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AIDS. 2005 Jul 1;19(10):1091-6.

SEN virus has an adverse effect on the survival of HIV-positive patients.

Author information

1
Clinic for Gastroenterology, Hepatology and Infections bInstitute of Virology, University of Düsseldorf, Düsseldorf, Germany. sagir@med.uni-duesseldorf.de

Abstract

BACKGROUND:

Patients infected with HIV are often coinfected with other viruses.

OBJECTIVE:

To investigate the effect of SEN virus (SENV) strains D and H on mortality in HIV-positive patients.

METHODS:

A total of 217 HIV-positive patients were analysed retrospectively after first presentation and blood sampling (January 1997 to July 1997) and the effect of coinfection with SENV-D and SENV-H on survival was examined. Analysis periods were the time from blood sampling to the end of follow-up, and the time from diagnosis of HIV infection to the end of study follow-up. SENV-H DNA was measured quantitatively. Prevalences of SENV-D and SENV-H were compared with those in 112 healthy blood donors.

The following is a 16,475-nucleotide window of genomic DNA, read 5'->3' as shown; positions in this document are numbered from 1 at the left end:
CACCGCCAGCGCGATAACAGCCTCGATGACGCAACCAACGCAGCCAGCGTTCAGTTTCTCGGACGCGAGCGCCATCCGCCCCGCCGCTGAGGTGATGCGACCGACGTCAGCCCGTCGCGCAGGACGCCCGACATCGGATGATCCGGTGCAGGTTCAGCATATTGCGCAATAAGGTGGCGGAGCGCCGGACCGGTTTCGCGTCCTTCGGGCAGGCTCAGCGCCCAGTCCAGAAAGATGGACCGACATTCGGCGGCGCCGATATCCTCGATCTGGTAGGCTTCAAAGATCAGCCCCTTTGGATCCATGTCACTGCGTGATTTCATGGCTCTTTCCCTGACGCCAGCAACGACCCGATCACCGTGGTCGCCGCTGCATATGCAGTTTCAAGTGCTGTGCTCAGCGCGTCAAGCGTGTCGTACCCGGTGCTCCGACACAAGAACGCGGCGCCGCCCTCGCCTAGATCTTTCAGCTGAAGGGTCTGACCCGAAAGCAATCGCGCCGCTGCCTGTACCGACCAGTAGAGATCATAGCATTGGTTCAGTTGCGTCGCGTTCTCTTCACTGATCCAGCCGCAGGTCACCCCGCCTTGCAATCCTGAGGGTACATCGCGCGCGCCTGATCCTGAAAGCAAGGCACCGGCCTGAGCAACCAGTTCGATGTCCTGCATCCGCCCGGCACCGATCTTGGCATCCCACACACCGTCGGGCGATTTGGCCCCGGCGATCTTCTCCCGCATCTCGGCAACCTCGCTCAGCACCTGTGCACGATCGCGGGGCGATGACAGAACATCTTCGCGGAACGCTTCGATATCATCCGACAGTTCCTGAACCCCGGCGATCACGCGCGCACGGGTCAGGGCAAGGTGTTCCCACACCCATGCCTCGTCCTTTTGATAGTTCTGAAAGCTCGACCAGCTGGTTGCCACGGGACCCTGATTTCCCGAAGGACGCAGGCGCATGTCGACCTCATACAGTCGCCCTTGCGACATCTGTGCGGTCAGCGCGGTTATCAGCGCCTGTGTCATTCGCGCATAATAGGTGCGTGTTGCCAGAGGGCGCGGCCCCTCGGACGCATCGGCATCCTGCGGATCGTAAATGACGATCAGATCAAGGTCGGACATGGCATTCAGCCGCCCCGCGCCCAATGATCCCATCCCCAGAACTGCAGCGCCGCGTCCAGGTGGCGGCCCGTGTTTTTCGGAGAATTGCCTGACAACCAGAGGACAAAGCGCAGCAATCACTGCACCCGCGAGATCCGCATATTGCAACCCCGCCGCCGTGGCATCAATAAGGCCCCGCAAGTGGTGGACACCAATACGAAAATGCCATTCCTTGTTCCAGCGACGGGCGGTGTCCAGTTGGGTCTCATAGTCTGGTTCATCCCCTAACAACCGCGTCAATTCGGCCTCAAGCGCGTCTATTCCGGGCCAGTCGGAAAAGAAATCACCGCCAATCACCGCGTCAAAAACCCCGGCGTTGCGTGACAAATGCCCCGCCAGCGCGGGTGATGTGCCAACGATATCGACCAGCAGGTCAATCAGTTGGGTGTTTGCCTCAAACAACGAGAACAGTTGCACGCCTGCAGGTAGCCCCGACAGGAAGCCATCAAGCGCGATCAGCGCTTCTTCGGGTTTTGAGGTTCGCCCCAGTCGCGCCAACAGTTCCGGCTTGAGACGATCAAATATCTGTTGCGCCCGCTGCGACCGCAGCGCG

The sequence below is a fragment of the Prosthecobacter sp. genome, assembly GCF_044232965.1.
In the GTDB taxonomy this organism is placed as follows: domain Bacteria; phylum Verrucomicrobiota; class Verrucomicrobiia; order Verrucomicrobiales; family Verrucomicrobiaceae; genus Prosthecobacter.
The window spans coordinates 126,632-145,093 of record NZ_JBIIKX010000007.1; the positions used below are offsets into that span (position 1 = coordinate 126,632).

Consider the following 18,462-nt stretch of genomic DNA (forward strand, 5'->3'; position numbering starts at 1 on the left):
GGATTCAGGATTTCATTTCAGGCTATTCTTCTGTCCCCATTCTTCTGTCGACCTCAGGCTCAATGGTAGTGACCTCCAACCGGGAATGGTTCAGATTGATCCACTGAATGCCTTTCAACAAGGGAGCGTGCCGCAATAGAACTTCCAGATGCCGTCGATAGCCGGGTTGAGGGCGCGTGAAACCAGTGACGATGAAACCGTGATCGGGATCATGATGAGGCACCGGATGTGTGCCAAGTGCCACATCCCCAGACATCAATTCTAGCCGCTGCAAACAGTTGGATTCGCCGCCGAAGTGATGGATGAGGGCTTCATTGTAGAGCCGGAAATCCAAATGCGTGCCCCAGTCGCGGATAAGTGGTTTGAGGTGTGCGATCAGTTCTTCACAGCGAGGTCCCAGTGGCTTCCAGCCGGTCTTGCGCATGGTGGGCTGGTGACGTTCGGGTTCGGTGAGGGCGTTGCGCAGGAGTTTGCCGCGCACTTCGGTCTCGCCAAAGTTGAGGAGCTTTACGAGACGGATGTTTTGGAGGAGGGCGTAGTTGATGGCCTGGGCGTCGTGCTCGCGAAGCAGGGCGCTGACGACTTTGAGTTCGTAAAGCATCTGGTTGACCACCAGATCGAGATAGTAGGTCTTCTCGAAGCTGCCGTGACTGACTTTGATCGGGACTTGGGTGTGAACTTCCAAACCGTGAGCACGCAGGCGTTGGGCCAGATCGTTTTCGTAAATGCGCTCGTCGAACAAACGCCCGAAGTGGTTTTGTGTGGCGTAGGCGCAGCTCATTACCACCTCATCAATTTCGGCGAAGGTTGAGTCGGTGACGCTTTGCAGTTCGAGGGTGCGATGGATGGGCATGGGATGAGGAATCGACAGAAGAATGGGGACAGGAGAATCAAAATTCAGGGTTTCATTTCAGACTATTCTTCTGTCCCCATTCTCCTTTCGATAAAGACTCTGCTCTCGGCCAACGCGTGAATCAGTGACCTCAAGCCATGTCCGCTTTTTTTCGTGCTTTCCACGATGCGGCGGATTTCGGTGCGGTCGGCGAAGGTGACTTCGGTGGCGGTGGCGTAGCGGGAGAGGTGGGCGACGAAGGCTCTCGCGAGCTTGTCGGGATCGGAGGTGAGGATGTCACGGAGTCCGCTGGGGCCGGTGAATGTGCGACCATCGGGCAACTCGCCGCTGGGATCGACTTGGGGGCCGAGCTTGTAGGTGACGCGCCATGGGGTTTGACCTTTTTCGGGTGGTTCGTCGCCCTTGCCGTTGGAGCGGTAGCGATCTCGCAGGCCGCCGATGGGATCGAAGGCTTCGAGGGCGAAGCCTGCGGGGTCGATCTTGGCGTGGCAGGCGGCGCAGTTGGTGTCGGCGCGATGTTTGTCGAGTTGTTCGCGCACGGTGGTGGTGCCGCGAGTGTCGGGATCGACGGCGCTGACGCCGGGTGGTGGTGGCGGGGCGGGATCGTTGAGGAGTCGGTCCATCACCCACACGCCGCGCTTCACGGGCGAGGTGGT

RESULTS:

SENV prevalence was significantly higher in HIV-positive patients than in controls (56/217 and 12/112, respectively; P < 0.001). SENV positivity had no influence on survival, but a significant negative influence of SENV-H on survival was observed when SENV-H DNA was > 530 copies/ml, which was the mean SENV-H DNA level found in HIV-negative controls. This adverse effect was found for both studied time periods in a Kaplan-Meier analyses. A multivariate Cox regression analysis, including CD4 cell count, Centers for Disease Control and Prevention stage, age, sex, HIV RNA, highly active antiretroviral therapy and hepatitis C virus status, revealed that a high SENV DNA level was an independent risk factor or indicator for adverse disease outcome.

CONCLUSION:

SENV infection is common in HIV-positive patients. High SENV-H DNA levels were predictive for poor survival in HIV-positive patients.

PMID:
15958841
[Indexed for MEDLINE]
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